Professional Service Award
The Professional Service Award is given to an Arizona biologist for outstanding contributions to management and conservation of wildlife. This individual is also recognized for their professional work standards and conduct. Contributions are in the areas of wildlife research, education, and training, management, conservation, or law enforcement.
We have previously recognized Stan Cunningham with the Doug Morrison Award for his direct biology work. This year, we honor Stan for igniting the passion of countless individuals to pursue the world of wildlife biology. He has been instrumental in providing the skills these new professionals need in order to thrive. As a professor at Arizona State University, Polytechnic Campus, Stan is one of the most highly regarded instructors among students. We award Stan with the Professional Service Award for helping garner a robust new generation of wildlife biologists.
Roger Hungerford Award
The Roger Hungerford Award is given to a student who, while attending an Arizona college or university, made significant contributions to the management and conservation of Arizona’s wildlife and/or habitat. Contributions are in the areas of wildlife research, education and training, management, conservation, or law enforcement. The Award is given in memory of one of Arizona’s finest research biologists, Roger Hungerford.
This year we break ground by awarding, for the first time, the Roger Hungerford Student Award to a non-wildlife degree student. Holly Barton isa graduate in Environmental Planning at the University of Arizona. Holly provides us with an impressive glimpse of a growing future in interdisciplinary, women-led, native-led, climate-conscience wildlife conservation, and we look forward to following her career.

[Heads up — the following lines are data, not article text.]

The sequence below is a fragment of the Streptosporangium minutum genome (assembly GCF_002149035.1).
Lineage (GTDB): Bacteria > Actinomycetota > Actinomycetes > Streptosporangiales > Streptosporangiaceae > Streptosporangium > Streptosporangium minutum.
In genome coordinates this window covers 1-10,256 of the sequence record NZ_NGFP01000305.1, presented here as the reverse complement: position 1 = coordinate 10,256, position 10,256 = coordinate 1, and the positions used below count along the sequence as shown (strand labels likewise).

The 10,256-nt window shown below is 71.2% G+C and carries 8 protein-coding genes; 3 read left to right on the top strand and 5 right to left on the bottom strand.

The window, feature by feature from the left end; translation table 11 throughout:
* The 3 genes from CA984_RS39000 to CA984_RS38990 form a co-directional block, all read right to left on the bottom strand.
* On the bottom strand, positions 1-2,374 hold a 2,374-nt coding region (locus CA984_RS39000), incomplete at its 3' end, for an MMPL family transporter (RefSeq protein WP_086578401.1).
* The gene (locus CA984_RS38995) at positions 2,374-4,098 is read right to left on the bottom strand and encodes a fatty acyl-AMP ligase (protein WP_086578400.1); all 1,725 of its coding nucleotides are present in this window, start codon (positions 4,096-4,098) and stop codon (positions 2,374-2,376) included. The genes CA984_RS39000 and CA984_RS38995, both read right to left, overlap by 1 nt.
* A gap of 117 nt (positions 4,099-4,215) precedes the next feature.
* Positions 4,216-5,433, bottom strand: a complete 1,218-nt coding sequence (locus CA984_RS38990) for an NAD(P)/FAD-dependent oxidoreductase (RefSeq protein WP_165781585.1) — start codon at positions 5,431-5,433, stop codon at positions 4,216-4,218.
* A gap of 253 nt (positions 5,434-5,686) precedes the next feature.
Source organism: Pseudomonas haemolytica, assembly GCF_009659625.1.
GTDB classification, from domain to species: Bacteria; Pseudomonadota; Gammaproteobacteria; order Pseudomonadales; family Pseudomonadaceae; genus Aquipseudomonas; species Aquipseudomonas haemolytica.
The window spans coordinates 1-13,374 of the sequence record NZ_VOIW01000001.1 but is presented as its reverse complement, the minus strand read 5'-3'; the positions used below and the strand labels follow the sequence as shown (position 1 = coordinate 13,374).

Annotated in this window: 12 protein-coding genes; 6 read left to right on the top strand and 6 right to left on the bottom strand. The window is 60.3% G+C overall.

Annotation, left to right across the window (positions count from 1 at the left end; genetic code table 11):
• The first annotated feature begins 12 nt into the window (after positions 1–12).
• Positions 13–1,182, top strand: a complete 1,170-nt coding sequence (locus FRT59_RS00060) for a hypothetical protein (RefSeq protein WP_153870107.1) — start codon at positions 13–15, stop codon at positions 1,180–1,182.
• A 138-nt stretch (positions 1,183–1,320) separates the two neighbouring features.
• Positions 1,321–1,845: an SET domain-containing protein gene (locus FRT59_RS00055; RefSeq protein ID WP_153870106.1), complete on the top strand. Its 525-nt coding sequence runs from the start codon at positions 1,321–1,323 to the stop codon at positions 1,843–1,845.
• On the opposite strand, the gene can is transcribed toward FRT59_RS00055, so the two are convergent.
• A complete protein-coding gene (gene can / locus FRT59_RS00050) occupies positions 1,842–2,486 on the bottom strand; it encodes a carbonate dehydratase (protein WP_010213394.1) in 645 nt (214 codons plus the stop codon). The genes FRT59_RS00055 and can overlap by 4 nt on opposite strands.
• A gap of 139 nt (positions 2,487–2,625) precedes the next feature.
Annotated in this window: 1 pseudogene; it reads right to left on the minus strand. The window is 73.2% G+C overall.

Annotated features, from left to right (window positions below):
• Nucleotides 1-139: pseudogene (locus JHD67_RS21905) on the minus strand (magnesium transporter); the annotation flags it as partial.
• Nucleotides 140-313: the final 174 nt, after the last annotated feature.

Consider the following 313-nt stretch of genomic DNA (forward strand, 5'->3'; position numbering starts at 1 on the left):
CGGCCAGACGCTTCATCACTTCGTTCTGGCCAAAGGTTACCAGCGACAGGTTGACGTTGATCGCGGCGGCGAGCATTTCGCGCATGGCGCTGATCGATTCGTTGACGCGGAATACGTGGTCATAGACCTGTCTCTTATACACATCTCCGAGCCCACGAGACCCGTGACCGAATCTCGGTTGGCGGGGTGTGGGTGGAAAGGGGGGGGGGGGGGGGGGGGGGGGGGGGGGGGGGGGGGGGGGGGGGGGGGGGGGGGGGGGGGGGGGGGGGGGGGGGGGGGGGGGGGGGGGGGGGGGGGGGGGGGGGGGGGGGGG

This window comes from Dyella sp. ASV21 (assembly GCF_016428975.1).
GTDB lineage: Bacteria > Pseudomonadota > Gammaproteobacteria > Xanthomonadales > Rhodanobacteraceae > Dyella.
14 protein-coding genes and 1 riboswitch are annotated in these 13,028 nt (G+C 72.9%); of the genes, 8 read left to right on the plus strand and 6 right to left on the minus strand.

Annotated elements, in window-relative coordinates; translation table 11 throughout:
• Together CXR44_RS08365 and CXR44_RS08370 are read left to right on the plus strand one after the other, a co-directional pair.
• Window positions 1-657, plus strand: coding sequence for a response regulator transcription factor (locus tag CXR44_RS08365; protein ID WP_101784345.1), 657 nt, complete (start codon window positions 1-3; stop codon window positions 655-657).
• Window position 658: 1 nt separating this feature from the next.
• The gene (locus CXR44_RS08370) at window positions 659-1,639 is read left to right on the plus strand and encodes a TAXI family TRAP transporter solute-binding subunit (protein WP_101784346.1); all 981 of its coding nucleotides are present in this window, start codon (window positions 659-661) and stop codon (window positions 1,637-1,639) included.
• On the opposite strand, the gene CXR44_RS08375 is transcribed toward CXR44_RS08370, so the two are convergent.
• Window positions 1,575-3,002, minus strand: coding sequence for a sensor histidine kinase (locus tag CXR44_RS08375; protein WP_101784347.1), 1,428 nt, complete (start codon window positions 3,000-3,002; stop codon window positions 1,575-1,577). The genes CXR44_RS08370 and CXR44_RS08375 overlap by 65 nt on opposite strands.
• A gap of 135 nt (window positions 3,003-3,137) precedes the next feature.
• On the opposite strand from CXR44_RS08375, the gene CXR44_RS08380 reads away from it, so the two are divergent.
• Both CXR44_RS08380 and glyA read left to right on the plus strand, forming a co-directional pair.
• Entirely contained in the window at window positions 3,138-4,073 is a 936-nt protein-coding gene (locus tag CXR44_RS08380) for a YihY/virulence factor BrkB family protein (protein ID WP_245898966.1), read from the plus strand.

Holly says, “My apologies for not being able to attend the AZ/NM Joint Annual Meeting. I am both humbled and honored to be receiving the Roger Hungerford Student Award. I would also like to thank the numerous individuals whose accumulation of sharing their time, energy, and knowledge that resulted in not only this award but in my personal and professional development.
When I worked at the Tohono O’odham Wildlife and Vegetation Management Program, I quickly learned that the majority of my job was to manage the impact of human actions that would affect the wildlife and habitat. This troubled me as I felt as much preventive efforts that were being done, these were past plans and decisions that pushed my duties into doing damage control. Instead of receiving questions like “how can we improve managing our resources to better align with our values” or “how do we want our communities to look like,” I received more questions about “what was my program willing to negotiate for a project?” It was this reason why I decided to pursue planning and learn about the processes (e.g. economic and governmental) that previously affected wildlife management efforts.
Throughout this process, I gained support network that included the Coalition for Sonoran Desert Protection, the Arizona Game and Fish Department, and other tribal wildlife programs who offered their knowledge, even when my first mode of contact was initiated by a random cold call. I sincerely thank you each of you for helping me reach my goals. Ahe’hee.”